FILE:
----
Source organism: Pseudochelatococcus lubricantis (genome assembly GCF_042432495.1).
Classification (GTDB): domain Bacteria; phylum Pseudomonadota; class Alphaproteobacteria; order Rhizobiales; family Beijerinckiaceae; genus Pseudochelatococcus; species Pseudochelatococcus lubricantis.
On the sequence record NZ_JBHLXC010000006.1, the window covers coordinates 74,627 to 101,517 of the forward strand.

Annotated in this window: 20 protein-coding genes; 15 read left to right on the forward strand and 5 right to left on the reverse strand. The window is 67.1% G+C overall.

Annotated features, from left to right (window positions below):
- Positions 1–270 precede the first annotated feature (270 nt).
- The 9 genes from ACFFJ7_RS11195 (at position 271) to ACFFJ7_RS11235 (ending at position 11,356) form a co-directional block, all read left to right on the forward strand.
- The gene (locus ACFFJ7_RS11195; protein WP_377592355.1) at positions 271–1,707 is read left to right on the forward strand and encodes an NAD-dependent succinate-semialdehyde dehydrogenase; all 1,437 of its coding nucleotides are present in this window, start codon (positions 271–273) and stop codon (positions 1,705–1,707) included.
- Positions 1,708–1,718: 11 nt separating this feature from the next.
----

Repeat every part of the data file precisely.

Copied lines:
Source organism: Pseudochelatococcus lubricantis (genome assembly GCF_042432495.1).
Classification (GTDB): domain Bacteria; phylum Pseudomonadota; class Alphaproteobacteria; order Rhizobiales; family Beijerinckiaceae; genus Pseudochelatococcus; species Pseudochelatococcus lubricantis.
On the sequence record NZ_JBHLXC010000006.1, the window covers coordinates 74,627 to 101,517 of the forward strand.

Annotated in this window: 20 protein-coding genes; 15 read left to right on the forward strand and 5 right to left on the reverse strand. The window is 67.1% G+C overall.

Annotated features, from left to right (window positions below):
- Positions 1–270 precede the first annotated feature (270 nt).
- The 9 genes from ACFFJ7_RS11195 (at position 271) to ACFFJ7_RS11235 (ending at position 11,356) form a co-directional block, all read left to right on the forward strand.
- The gene (locus ACFFJ7_RS11195; protein WP_377592355.1) at positions 271–1,707 is read left to right on the forward strand and encodes an NAD-dependent succinate-semialdehyde dehydrogenase; all 1,437 of its coding nucleotides are present in this window, start codon (positions 271–273) and stop codon (positions 1,705–1,707) included.
- Positions 1,708–1,718: 11 nt separating this feature from the next.